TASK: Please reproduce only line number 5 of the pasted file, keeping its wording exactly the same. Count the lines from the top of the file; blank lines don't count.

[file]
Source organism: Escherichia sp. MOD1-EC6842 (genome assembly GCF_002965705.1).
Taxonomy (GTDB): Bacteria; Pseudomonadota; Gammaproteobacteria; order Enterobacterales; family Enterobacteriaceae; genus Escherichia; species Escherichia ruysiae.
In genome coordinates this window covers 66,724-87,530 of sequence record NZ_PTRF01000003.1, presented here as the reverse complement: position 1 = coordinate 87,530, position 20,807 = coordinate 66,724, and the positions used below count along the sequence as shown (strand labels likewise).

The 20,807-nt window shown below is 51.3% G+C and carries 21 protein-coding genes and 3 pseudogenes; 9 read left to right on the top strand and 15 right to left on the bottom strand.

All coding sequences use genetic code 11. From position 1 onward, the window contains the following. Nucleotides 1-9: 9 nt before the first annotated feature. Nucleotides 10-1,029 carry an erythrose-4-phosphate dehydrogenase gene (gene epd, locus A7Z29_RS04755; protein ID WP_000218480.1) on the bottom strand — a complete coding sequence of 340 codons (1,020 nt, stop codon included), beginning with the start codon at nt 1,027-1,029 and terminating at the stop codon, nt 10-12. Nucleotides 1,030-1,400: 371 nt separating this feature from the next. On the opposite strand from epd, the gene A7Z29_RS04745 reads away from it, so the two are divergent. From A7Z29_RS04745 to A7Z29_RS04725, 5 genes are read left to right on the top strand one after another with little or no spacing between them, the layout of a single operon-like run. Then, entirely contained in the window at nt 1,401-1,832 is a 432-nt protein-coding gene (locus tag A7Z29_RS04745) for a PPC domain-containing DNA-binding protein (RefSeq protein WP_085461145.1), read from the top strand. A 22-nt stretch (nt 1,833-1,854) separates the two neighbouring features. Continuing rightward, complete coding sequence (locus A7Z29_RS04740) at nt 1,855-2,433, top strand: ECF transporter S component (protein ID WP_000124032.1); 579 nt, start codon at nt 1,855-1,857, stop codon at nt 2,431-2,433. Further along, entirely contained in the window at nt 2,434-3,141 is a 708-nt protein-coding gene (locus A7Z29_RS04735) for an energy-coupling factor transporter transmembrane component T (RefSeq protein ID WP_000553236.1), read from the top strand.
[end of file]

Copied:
All coding sequences use genetic code 11. From position 1 onward, the window contains the following. Nucleotides 1-9: 9 nt before the first annotated feature. Nucleotides 10-1,029 carry an erythrose-4-phosphate dehydrogenase gene (gene epd, locus A7Z29_RS04755; protein ID WP_000218480.1) on the bottom strand — a complete coding sequence of 340 codons (1,020 nt, stop codon included), beginning with the start codon at nt 1,027-1,029 and terminating at the stop codon, nt 10-12. Nucleotides 1,030-1,400: 371 nt separating this feature from the next. On the opposite strand from epd, the gene A7Z29_RS04745 reads away from it, so the two are divergent. From A7Z29_RS04745 to A7Z29_RS04725, 5 genes are read left to right on the top strand one after another with little or no spacing between them, the layout of a single operon-like run. Then, entirely contained in the window at nt 1,401-1,832 is a 432-nt protein-coding gene (locus tag A7Z29_RS04745) for a PPC domain-containing DNA-binding protein (RefSeq protein WP_085461145.1), read from the top strand. A 22-nt stretch (nt 1,833-1,854) separates the two neighbouring features. Continuing rightward, complete coding sequence (locus A7Z29_RS04740) at nt 1,855-2,433, top strand: ECF transporter S component (protein ID WP_000124032.1); 579 nt, start codon at nt 1,855-1,857, stop codon at nt 2,431-2,433. Further along, entirely contained in the window at nt 2,434-3,141 is a 708-nt protein-coding gene (locus A7Z29_RS04735) for an energy-coupling factor transporter transmembrane component T (RefSeq protein ID WP_000553236.1), read from the top strand.